So how can IT help? Up to now the focus has been on the adoption and dissemination of electronic medical records (EMR). While this is important and certainly should continue to be encouraged, its impact will be in analyzing the huge amounts of data – big data – from the massive EMR repositories in order to identify and curtail mistakes, fraud, waste and abuse. In addition, this analysis should focus on the development of policy to transform the healthcare system from ad hoc treatment-based to proactive prevention-based care.
But IT can be most effective when it is used to collect and analyze “little data,” or the personalized data increasingly available to each individual, patient or health provider, which can be used to discover trends and empower individuals and their cohorts. By monitoring diagnostic information, we have analytics available to each patient that can start to link that information to behavioral changes which will help citizens (not yet patients!) visualize the impact of their changes. Access to personal health solutions will allow patients to stay better informed and be proactive.
The proliferation of apps for mobile consumer health IT focused on wellness has already started. We see apps for counting the calories we eat, the miles we walk or the cigarettes we smoke. In addition, we know that 51% of patients have searched the Internet for health or medical information, and 49% have searched a site related to a specific medical condition.
Needless to say health professionals should also be provided with IT tools, especially mobile apps, to promote disease prevention and wellness. Some of these will serve as analytics engines to promote continuous learning and disseminate best practices – evidence-based medicine in real time. Others can serve to engage and inform patients on behaviors that can lead to the prevention of chronic conditions, or on technology and approaches to minimize acute episodes, hospitalization and expensive procedures.
The most important recommendation to a new administration is a call to action by the Federal government to take the lead and to set the example and direction as an employer. It is, of course, the nation’s largest employer and it already has a collection of directives, incentives and initiatives in this area. But they are all point solutions; there are no performance metrics and little attempt at identifying and disseminating best practices. No agency or department head is paid a bonus based upon improvements in the health and wellness of their employees – at least not yet!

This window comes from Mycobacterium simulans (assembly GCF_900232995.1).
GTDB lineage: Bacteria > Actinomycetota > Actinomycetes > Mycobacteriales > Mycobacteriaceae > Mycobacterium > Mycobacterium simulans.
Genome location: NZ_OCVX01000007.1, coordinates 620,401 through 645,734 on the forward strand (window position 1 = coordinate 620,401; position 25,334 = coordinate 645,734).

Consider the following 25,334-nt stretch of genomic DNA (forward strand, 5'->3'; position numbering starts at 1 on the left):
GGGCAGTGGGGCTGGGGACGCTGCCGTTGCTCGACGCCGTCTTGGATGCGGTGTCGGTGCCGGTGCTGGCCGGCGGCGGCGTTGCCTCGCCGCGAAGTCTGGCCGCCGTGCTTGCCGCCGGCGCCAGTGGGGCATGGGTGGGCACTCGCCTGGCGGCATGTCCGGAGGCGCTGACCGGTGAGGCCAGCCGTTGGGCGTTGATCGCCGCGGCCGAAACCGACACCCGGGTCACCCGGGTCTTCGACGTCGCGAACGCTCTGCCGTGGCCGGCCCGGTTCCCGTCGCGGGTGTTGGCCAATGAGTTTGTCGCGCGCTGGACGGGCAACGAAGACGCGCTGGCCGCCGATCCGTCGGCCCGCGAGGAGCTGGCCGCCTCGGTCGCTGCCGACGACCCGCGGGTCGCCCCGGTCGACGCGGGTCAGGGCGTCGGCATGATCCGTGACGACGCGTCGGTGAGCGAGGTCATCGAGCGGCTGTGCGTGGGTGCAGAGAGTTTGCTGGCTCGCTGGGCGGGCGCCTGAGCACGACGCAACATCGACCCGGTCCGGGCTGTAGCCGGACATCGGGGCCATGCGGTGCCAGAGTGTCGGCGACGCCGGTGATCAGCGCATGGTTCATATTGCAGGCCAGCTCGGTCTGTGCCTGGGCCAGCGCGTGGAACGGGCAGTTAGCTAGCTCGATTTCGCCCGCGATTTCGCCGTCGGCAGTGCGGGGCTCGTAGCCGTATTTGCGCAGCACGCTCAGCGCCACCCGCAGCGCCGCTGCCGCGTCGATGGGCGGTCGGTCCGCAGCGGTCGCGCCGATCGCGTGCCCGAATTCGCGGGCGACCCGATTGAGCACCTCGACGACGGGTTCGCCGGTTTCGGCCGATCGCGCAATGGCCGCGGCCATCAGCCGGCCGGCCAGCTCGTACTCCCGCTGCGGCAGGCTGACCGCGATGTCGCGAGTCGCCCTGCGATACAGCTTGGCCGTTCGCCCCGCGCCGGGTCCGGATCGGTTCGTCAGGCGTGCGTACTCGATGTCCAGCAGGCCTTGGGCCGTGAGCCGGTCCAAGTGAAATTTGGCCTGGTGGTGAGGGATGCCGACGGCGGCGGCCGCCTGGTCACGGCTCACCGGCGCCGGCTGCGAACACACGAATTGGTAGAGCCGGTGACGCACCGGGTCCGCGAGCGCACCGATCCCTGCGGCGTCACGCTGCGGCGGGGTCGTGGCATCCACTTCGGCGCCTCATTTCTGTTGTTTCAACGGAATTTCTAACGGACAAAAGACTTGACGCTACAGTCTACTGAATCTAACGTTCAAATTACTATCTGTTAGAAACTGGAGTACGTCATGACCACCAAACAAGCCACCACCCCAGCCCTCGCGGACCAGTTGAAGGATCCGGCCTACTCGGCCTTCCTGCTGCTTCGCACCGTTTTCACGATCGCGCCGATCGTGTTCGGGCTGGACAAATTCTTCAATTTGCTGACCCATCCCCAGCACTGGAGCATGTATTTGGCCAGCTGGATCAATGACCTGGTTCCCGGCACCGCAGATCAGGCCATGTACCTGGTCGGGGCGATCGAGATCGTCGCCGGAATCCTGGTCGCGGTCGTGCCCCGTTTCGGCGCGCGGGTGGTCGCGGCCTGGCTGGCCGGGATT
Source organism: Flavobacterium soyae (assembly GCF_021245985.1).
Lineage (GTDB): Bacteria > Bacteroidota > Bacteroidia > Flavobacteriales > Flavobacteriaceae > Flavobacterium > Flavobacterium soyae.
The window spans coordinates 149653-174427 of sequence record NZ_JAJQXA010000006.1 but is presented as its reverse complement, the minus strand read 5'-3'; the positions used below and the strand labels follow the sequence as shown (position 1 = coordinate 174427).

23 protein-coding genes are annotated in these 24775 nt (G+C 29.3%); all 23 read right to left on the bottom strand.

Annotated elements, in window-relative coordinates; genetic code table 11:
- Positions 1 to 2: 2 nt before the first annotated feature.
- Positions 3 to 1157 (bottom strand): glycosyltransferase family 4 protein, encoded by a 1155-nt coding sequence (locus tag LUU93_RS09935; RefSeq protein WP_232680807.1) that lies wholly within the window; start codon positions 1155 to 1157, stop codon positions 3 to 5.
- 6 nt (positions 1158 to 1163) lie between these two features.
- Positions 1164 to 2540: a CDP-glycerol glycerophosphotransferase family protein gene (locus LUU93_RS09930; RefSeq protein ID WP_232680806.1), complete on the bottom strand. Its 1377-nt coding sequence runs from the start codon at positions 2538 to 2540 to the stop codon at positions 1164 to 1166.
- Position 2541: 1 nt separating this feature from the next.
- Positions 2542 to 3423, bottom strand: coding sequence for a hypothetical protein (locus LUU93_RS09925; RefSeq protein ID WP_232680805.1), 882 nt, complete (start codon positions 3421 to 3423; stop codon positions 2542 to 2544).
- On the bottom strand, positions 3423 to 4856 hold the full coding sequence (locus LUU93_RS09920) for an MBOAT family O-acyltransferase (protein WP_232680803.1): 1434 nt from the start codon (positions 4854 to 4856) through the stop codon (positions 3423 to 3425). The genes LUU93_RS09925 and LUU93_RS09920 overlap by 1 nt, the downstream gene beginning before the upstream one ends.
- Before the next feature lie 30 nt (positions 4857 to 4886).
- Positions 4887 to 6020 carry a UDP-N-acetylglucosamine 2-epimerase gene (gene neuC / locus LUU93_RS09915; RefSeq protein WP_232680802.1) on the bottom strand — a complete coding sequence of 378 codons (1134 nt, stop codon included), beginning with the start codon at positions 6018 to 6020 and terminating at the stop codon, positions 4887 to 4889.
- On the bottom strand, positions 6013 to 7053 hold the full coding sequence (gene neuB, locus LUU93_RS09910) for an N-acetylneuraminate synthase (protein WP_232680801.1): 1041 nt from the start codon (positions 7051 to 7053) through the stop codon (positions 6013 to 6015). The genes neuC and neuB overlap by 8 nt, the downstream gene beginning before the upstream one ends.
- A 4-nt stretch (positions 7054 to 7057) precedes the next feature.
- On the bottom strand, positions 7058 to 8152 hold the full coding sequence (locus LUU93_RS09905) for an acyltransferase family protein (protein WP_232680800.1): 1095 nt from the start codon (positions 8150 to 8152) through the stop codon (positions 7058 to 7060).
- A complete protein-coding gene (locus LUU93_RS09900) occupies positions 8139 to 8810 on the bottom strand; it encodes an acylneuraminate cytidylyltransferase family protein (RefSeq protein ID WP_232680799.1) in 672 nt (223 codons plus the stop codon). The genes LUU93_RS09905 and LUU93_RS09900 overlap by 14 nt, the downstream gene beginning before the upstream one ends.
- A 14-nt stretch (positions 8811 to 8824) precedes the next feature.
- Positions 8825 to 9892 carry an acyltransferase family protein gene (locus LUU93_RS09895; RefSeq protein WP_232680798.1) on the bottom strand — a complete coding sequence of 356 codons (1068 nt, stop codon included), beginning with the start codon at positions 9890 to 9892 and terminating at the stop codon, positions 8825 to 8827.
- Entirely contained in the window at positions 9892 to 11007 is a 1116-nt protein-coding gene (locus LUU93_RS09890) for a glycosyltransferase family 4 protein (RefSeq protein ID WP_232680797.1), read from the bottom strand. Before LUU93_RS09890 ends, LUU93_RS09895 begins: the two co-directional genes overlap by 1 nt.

Hence the call to action is for the Federal Government to provide leadership in driving wellness agenda among its employers by increasing the visibility and accountability for federal employee health, requiring that Office of Personnel Management (OPM) and Department of Defense (DOD) increase their commitment to wellness programs and directing other agencies to pilot and evaluate diverse wellness care approaches. Every department or agency should continue to leverage IT to enhance and extend existing wellness programs, especially wellness tools that educate employees and support behavior change, and consumer health technology focused on prevention, management and treatment of chronic illnesses. Lastly, it should take advantage of social media use to gather critical data on system-wide individual health and wellness care dynamics.
This is one of six articles addressing the six papers offering input to the new administration that resulted from the Quadrennial Government Technology Review (QGTR) commissioned by the ACT-IAC Institute for Innovation. The American Council for Technology (ACT) - Industry Advisory Council (IAC) is a non-profit educational organization and a unique public-private partnership dedicated to helping government use technology to serve the public (www.actgov.org
). The QGTR initiative’s purpose was “to take a strategic look at the role that technology can play in achieving federal government objectives and missions.”
A Steering Committee provided guidance and governance to the QGTR and the papers were prepared by teams drawn from IAC member companies.
Health IT: Improving Population Wellness and Reducing Growth in Healthcare Costs was prepared by the following team:
Wasfi Alnabki, Performix Consulting (Member)
Mike Arthur , AT&T (Member)
Samira Askarova, Aegis.net (Member)
Gary DePreta, Cisco (Deputy Topic Leader)
Marcia DeFalco, Acccenture (Member)
J. Scott Fowler, Longevity Consulting (Member)
Andy Lieber, Hitachi Consulting (Member)
Patricia Leto, Oracle (Marketing Communications Liaison)
Tom Love, Shoulders Corporation (Topic Leader)
Sean Murphy, SAIC (Member)
Larry Schmidt, HP (Member)
MJ Sivulich, Jefferson Consulting (Member)
Dan Swedberg, Synthesys LLC (Member)
Deneen Williams, DRC (Member)
- While the exact cost of mental disorders is not fully known the estimates are substantial since approximately 70 million people suffer from cognitive impairment, senility, dementia and Alzheimer’s disease.
- See CNN’s “The Last Heart Attack,” Dr. Caldwell Esselstyn’s book, Preventing and Reversing Heart Disease,” and Colin Campbell’s book, The China Study, for substantiation of this assertion.